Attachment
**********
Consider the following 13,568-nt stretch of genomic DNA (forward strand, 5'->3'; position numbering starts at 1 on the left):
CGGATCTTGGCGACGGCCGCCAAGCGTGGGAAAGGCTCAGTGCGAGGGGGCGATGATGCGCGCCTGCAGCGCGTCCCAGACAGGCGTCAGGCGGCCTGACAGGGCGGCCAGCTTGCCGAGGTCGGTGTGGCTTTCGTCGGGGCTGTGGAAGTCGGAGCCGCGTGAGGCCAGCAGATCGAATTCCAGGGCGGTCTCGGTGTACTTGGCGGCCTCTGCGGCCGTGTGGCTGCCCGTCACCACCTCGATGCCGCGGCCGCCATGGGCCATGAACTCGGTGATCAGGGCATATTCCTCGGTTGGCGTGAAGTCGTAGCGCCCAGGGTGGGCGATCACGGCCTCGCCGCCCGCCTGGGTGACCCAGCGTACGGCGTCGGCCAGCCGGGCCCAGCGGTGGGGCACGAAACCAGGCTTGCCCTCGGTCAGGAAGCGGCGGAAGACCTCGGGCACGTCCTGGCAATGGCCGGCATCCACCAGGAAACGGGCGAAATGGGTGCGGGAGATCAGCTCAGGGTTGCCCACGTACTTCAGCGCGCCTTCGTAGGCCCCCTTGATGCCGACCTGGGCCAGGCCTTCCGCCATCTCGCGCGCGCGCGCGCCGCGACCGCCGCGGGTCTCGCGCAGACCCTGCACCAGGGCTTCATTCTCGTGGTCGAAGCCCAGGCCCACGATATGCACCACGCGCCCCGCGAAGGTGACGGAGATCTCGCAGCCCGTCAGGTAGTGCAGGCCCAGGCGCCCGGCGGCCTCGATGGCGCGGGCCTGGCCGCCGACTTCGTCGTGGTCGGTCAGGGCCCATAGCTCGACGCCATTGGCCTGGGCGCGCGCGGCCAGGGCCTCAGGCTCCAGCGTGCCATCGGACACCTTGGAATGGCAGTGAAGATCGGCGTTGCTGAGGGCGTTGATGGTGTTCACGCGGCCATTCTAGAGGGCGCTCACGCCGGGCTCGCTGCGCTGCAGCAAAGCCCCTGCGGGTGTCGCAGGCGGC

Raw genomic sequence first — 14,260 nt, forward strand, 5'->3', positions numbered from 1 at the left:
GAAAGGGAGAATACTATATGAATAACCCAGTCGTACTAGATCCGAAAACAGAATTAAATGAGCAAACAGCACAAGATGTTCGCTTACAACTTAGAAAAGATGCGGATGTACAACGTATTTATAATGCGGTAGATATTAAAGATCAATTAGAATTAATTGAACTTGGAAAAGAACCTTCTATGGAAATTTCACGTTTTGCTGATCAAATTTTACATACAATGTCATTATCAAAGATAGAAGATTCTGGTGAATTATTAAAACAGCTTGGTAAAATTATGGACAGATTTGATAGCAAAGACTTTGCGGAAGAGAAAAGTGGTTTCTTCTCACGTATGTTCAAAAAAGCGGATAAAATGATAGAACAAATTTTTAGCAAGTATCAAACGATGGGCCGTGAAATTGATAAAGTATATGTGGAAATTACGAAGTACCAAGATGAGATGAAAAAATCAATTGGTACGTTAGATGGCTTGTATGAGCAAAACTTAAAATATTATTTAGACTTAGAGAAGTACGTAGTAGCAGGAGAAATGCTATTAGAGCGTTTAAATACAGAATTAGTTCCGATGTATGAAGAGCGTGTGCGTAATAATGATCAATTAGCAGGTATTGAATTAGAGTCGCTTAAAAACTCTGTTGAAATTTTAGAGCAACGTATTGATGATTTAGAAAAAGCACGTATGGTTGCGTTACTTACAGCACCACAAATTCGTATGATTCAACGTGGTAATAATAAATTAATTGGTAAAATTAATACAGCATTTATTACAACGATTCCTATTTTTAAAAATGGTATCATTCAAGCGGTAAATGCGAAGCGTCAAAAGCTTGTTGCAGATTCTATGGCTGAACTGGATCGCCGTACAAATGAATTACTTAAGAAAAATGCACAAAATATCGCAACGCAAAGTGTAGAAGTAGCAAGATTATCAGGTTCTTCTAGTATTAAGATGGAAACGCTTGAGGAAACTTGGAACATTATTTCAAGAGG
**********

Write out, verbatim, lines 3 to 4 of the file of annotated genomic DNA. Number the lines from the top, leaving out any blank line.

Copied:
Raw genomic sequence first — 14,260 nt, forward strand, 5'->3', positions numbered from 1 at the left:
GAAAGGGAGAATACTATATGAATAACCCAGTCGTACTAGATCCGAAAACAGAATTAAATGAGCAAACAGCACAAGATGTTCGCTTACAACTTAGAAAAGATGCGGATGTACAACGTATTTATAATGCGGTAGATATTAAAGATCAATTAGAATTAATTGAACTTGGAAAAGAACCTTCTATGGAAATTTCACGTTTTGCTGATCAAATTTTACATACAATGTCATTATCAAAGATAGAAGATTCTGGTGAATTATTAAAACAGCTTGGTAAAATTATGGACAGATTTGATAGCAAAGACTTTGCGGAAGAGAAAAGTGGTTTCTTCTCACGTATGTTCAAAAAAGCGGATAAAATGATAGAACAAATTTTTAGCAAGTATCAAACGATGGGCCGTGAAATTGATAAAGTATATGTGGAAATTACGAAGTACCAAGATGAGATGAAAAAATCAATTGGTACGTTAGATGGCTTGTATGAGCAAAACTTAAAATATTATTTAGACTTAGAGAAGTACGTAGTAGCAGGAGAAATGCTATTAGAGCGTTTAAATACAGAATTAGTTCCGATGTATGAAGAGCGTGTGCGTAATAATGATCAATTAGCAGGTATTGAATTAGAGTCGCTTAAAAACTCTGTTGAAATTTTAGAGCAACGTATTGATGATTTAGAAAAAGCACGTATGGTTGCGTTACTTACAGCACCACAAATTCGTATGATTCAACGTGGTAATAATAAATTAATTGGTAAAATTAATACAGCATTTATTACAACGATTCCTATTTTTAAAAATGGTATCATTCAAGCGGTAAATGCGAAGCGTCAAAAGCTTGTTGCAGATTCTATGGCTGAACTGGATCGCCGTACAAATGAATTACTTAAGAAAAATGCACAAAATATCGCAACGCAAAGTGTAGAAGTAGCAAGATTATCAGGTTCTTCTAGTATTAAGATGGAAACGCTTGAGGAAACTTGGAACATTATTTCAAGAGG